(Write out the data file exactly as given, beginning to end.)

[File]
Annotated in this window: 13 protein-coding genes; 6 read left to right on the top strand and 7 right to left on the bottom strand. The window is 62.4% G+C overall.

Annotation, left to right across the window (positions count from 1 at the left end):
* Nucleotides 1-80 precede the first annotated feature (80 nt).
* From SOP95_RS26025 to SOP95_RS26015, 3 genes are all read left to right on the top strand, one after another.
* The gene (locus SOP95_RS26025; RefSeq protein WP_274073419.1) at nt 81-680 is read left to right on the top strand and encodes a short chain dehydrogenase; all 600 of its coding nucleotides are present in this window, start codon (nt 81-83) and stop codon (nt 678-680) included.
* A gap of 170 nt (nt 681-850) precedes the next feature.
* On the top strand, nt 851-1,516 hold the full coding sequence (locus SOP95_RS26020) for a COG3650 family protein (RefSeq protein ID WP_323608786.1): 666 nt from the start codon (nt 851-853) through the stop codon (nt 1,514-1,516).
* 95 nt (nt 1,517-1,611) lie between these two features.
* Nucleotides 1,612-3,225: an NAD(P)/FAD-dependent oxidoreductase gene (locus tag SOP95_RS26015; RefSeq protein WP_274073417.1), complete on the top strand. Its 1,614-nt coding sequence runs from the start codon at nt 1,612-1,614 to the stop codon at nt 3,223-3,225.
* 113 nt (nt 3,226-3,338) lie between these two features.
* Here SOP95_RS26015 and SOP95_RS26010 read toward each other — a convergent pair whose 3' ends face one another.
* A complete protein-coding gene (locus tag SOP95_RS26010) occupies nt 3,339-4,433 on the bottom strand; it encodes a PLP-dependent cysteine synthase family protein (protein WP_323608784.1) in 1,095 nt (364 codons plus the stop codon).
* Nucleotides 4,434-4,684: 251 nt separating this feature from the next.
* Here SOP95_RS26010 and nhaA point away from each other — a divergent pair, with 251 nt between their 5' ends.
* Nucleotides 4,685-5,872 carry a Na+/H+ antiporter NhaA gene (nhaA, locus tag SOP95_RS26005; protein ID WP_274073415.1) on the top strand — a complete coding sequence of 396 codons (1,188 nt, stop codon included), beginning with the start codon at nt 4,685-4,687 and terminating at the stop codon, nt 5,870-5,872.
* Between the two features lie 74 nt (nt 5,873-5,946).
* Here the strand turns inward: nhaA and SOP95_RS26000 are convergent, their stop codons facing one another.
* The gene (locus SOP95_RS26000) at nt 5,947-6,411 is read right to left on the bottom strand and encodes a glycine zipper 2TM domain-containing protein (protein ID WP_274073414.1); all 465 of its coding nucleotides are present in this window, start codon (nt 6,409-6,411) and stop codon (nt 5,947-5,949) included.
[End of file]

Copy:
Annotated in this window: 13 protein-coding genes; 6 read left to right on the top strand and 7 right to left on the bottom strand. The window is 62.4% G+C overall.

Annotation, left to right across the window (positions count from 1 at the left end):
* Nucleotides 1-80 precede the first annotated feature (80 nt).
* From SOP95_RS26025 to SOP95_RS26015, 3 genes are all read left to right on the top strand, one after another.
* The gene (locus SOP95_RS26025; RefSeq protein WP_274073419.1) at nt 81-680 is read left to right on the top strand and encodes a short chain dehydrogenase; all 600 of its coding nucleotides are present in this window, start codon (nt 81-83) and stop codon (nt 678-680) included.
* A gap of 170 nt (nt 681-850) precedes the next feature.
* On the top strand, nt 851-1,516 hold the full coding sequence (locus SOP95_RS26020) for a COG3650 family protein (RefSeq protein ID WP_323608786.1): 666 nt from the start codon (nt 851-853) through the stop codon (nt 1,514-1,516).
* 95 nt (nt 1,517-1,611) lie between these two features.
* Nucleotides 1,612-3,225: an NAD(P)/FAD-dependent oxidoreductase gene (locus tag SOP95_RS26015; RefSeq protein WP_274073417.1), complete on the top strand. Its 1,614-nt coding sequence runs from the start codon at nt 1,612-1,614 to the stop codon at nt 3,223-3,225.
* 113 nt (nt 3,226-3,338) lie between these two features.
* Here SOP95_RS26015 and SOP95_RS26010 read toward each other — a convergent pair whose 3' ends face one another.
* A complete protein-coding gene (locus tag SOP95_RS26010) occupies nt 3,339-4,433 on the bottom strand; it encodes a PLP-dependent cysteine synthase family protein (protein WP_323608784.1) in 1,095 nt (364 codons plus the stop codon).
* Nucleotides 4,434-4,684: 251 nt separating this feature from the next.
* Here SOP95_RS26010 and nhaA point away from each other — a divergent pair, with 251 nt between their 5' ends.
* Nucleotides 4,685-5,872 carry a Na+/H+ antiporter NhaA gene (nhaA, locus tag SOP95_RS26005; protein ID WP_274073415.1) on the top strand — a complete coding sequence of 396 codons (1,188 nt, stop codon included), beginning with the start codon at nt 4,685-4,687 and terminating at the stop codon, nt 5,870-5,872.
* Between the two features lie 74 nt (nt 5,873-5,946).
* Here the strand turns inward: nhaA and SOP95_RS26000 are convergent, their stop codons facing one another.
* The gene (locus SOP95_RS26000) at nt 5,947-6,411 is read right to left on the bottom strand and encodes a glycine zipper 2TM domain-containing protein (protein ID WP_274073414.1); all 465 of its coding nucleotides are present in this window, start codon (nt 6,409-6,411) and stop codon (nt 5,947-5,949) included.